by Sara Vakhshouri
In the past several days—despite the conflicts affecting Iraq, Syria, Iran and Russia—oil prices have been on a downward trend, hitting their lowest number in the past four years. As of October 2014, oil prices are more than 20 percent lower than June. This trend started with Saudi Arabia reducing its crude oil prices without cutting its production—the result of a strategic shift in Saudi policy. Previously, the swing producer in the market would maintain a general higher price range. Now it has shifted to increasing market shares by offering lower prices to its customers. Iran, the United Arab Emirates (UAE) and Iraq also followed the kingdom’s lead and offered discounts on their crude oil in order to maintain their market share.
This raises a number of interesting points. On the one hand, the acceleration of higher energy efficiency, combined with higher energy prices, the economic crisis in Europe and lower economic growth in China have all put pressure on overall energy demand growth. On the other hand, the global energy supply has had a bullish growth mainly because of the shale oil boom in North America and Iraqi oil output. Yet the lower growth of demand and the higher rate of supply growth have both altered concerns over energy security paradigms, shifting from the security of supply to concerns about the security of demand and the profitability of oil production (in the case of unconventional oil). Keen competition among producers to maintain market share, concerns over the unconventional oil production’s profitability, and the effect of lower oil prices on oil dependent economies are all consequences of this broader change in the balance between supply and demand in global energy markets.
Stabilizing the Demand
Although it might take longer to see the real effects of lower oil prices on global oil demand growth, lower oil prices will have a positive effect on the demand side. Lower prices could particularly strengthen the demand in countries that lack fuel subsidy regimes as price fluctuations may have a more tangible effect on consumers.
Oil Dependent Economies
The economies of conventional oil producing countries (particularly OPEC producers such as Bahrain, Kuwait, Saudi Arabia, Iran and Iraq) are highly dependent on oil for around 80 percent of their national budgets. There is a close correlation between oil prices and their fiscal maneuverability. For example, Russia, Nigeria, Bahrain, Venezuela and Iran have national budgets that work under a scenario of $100 per barrel of oil. Saudi Arabia’s budget for 2014 is meanwhile based on oil at $90 per barrel, and remaining OPEC members have set their 2014 budgets according to a $70 per barrel range. The current drop in prices has the potential to negatively affect some of these countries’ economies. But on the flip side, it could also encourage them to reduce their dependency on oil revenue in the medium to long-term. Lower oil prices also reduce the gap between global market prices and local prices, decreasing the amount of subsidies these countries have to pay for domestic fuel consumption.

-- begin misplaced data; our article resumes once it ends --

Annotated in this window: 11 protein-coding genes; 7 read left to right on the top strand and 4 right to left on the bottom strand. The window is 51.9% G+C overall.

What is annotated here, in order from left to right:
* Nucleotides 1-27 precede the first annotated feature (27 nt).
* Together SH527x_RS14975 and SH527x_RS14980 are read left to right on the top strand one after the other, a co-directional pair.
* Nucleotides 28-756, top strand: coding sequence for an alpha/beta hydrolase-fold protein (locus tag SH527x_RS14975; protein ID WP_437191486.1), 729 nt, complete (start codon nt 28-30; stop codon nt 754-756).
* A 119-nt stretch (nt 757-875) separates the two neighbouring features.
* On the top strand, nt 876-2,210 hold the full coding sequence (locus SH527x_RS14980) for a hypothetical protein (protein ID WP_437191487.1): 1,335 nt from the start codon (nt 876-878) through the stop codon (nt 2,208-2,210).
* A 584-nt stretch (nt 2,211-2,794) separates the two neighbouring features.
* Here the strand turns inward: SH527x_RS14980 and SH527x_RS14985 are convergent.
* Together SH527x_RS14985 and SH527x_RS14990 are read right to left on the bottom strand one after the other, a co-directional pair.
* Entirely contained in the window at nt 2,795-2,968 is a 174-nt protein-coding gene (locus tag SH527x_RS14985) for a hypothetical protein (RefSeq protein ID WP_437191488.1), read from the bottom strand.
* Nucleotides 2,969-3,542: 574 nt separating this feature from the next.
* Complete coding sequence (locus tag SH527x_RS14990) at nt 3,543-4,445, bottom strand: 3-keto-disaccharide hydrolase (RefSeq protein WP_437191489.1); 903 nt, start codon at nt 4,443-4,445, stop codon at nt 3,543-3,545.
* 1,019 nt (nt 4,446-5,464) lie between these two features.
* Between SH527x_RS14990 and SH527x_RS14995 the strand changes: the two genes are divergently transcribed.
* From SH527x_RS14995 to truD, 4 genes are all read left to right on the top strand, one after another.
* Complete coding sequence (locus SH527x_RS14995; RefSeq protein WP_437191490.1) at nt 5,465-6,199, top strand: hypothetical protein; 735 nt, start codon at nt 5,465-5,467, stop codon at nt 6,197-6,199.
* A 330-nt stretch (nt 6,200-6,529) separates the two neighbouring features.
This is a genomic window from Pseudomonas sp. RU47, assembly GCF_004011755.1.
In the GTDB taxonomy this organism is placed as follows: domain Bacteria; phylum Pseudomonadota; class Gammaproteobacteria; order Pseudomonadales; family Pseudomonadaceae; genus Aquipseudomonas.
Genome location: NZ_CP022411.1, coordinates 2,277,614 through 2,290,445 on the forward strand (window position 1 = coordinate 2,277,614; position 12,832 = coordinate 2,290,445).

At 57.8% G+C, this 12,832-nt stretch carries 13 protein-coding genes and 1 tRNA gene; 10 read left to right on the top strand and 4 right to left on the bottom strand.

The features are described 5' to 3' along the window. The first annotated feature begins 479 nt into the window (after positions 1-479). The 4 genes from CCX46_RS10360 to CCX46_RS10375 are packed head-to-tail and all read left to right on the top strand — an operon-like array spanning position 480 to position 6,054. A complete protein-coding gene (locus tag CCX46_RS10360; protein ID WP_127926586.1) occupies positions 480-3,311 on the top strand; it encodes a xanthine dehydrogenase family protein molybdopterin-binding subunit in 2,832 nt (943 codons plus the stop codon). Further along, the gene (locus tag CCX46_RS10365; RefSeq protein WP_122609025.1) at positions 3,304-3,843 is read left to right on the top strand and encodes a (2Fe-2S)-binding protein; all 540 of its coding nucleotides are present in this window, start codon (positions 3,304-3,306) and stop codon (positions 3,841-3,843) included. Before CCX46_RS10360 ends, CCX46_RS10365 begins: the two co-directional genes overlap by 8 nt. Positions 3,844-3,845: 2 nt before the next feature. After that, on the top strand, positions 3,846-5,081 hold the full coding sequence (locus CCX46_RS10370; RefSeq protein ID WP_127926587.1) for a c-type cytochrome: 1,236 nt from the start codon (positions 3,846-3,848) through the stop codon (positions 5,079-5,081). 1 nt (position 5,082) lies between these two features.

Unconventional Oil Production
The extraction of unconventional resources does not only require a high level of technological proficiency, it is also very costly compared to conventional production. For most of the United States’ tight oil resources to be economically developed and produced, oil prices should remain at least around $70 per barrel in the long-term. With current costs, it is expected that the overall tight oil production will drop to about 20 percent with a downturn of oil prices below $70 per barrel. If oil prices drop below the range of economically profitable production, the drilling of new wells, for maintaining production levels, will mostly stop and tight oil production will reduce significantly within a period of between three to six months. The more recent price drops have reduced the profit margin of investment in US unconventional oil resources and have reduced the gap between current global oil prices to shale oil production costs to about only $20 per barrel. This has raised concerns for investors and could affect the likelihood of their further investment in unconventional oil extraction.
Back to Iran?
As I mentioned earlier, the costs of unconventional oil extraction are much higher than conventional oil production, particularly in the Persian Gulf region. Lower profit margins due to lower oil market prices could divert investor attention and interest back to conventional oil production in the Persian Gulf. Sanctions aside, Iran could possibly benefit from this situation due to the political and security crisis in Iraq. Indeed, due to the ongoing attacks by Daesh (ISIS or ISIL) in Iraq, most international investors have left the country. Iran, with its new investment regulations, could accordingly attract foreign investors to its energy industry once again. However, lower oil prices and high competition among the major oil producers to maintain and increase market shares could increase the stakes in maintaining the limitations on Iran’s oil exports and prevent this country from increasing its production.
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